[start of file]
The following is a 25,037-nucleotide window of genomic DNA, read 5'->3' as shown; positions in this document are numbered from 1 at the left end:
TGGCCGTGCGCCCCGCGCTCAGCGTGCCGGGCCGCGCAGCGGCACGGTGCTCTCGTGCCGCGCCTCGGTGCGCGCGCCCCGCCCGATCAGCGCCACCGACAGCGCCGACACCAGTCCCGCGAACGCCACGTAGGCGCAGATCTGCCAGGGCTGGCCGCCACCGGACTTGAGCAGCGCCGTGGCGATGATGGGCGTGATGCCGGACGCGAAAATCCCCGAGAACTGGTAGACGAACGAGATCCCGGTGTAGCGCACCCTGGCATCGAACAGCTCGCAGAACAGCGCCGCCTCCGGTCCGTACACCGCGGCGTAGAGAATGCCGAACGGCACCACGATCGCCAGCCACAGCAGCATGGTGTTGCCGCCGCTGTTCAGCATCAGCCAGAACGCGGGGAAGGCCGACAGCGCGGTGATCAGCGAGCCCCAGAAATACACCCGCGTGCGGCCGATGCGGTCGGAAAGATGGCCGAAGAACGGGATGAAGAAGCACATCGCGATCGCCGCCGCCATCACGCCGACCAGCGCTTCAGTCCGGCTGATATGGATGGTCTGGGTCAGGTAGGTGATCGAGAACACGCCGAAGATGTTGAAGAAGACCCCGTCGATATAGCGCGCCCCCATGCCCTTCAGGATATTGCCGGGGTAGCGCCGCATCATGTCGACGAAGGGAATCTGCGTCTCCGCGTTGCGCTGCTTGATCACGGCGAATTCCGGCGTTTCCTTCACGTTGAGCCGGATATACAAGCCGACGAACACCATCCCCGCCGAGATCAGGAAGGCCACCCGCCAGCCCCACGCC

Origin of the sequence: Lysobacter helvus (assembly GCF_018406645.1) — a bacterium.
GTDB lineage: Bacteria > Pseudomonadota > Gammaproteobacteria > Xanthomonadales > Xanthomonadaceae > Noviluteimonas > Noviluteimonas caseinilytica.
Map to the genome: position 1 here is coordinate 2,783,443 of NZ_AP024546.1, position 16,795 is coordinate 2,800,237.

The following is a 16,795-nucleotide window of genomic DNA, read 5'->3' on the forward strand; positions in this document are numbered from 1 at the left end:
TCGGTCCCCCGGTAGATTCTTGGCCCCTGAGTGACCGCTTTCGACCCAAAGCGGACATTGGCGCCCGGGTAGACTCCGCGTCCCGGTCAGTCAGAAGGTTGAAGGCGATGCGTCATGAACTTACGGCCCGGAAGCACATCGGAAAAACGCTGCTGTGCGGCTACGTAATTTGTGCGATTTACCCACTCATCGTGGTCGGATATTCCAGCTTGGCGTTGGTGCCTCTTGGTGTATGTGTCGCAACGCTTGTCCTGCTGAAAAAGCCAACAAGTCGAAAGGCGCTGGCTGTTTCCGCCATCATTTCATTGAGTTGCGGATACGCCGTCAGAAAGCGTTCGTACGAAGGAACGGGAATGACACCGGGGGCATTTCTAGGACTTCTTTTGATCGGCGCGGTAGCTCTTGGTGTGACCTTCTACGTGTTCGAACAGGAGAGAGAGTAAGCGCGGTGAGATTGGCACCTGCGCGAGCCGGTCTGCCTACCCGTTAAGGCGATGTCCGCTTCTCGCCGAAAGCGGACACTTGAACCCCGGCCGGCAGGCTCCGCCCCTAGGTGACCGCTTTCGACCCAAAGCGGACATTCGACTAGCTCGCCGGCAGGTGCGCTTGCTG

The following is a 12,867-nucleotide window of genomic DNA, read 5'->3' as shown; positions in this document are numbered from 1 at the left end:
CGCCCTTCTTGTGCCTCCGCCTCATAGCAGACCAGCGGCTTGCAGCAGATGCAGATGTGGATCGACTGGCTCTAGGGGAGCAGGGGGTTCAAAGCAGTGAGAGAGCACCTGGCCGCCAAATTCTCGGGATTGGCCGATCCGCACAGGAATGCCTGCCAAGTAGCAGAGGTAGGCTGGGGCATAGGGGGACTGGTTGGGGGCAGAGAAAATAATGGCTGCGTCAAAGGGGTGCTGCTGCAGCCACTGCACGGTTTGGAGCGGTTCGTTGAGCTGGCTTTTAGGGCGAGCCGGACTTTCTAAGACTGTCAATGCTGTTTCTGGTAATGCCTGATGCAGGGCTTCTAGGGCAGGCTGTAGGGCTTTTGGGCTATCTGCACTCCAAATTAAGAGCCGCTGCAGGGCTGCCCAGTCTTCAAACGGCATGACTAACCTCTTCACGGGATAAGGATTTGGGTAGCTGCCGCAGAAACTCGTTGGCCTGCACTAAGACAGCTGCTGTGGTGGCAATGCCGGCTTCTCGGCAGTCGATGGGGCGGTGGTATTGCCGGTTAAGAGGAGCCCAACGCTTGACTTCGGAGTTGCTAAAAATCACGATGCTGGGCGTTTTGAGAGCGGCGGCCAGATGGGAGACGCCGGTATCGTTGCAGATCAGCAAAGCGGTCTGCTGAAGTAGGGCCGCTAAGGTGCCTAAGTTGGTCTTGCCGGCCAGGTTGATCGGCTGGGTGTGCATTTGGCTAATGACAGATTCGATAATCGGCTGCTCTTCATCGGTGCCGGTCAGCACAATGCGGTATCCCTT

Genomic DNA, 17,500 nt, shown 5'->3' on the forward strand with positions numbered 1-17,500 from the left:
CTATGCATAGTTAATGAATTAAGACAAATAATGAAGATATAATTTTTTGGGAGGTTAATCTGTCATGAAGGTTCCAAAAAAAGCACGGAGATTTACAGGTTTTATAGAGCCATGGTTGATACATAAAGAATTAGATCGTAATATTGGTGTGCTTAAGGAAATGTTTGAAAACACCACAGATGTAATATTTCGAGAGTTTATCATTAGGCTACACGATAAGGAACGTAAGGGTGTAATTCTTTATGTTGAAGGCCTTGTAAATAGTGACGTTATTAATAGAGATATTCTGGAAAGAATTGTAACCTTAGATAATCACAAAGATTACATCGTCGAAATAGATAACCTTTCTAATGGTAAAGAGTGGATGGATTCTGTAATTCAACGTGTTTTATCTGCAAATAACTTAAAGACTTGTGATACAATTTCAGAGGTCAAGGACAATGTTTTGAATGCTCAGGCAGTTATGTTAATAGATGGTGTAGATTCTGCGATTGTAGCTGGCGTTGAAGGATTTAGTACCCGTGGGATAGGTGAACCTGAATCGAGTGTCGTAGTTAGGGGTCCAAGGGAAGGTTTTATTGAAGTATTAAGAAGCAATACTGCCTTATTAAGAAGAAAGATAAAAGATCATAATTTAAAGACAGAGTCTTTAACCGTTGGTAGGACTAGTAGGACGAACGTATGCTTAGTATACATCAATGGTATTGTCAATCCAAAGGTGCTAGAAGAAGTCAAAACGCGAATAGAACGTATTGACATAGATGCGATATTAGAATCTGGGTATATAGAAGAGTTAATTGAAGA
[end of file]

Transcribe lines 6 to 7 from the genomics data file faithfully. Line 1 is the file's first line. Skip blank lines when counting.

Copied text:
The following is a 16,795-nucleotide window of genomic DNA, read 5'->3' on the forward strand; positions in this document are numbered from 1 at the left end:
TCGGTCCCCCGGTAGATTCTTGGCCCCTGAGTGACCGCTTTCGACCCAAAGCGGACATTGGCGCCCGGGTAGACTCCGCGTCCCGGTCAGTCAGAAGGTTGAAGGCGATGCGTCATGAACTTACGGCCCGGAAGCACATCGGAAAAACGCTGCTGTGCGGCTACGTAATTTGTGCGATTTACCCACTCATCGTGGTCGGATATTCCAGCTTGGCGTTGGTGCCTCTTGGTGTATGTGTCGCAACGCTTGTCCTGCTGAAAAAGCCAACAAGTCGAAAGGCGCTGGCTGTTTCCGCCATCATTTCATTGAGTTGCGGATACGCCGTCAGAAAGCGTTCGTACGAAGGAACGGGAATGACACCGGGGGCATTTCTAGGACTTCTTTTGATCGGCGCGGTAGCTCTTGGTGTGACCTTCTACGTGTTCGAACAGGAGAGAGAGTAAGCGCGGTGAGATTGGCACCTGCGCGAGCCGGTCTGCCTACCCGTTAAGGCGATGTCCGCTTCTCGCCGAAAGCGGACACTTGAACCCCGGCCGGCAGGCTCCGCCCCTAGGTGACCGCTTTCGACCCAAAGCGGACATTCGACTAGCTCGCCGGCAGGTGCGCTTGCTG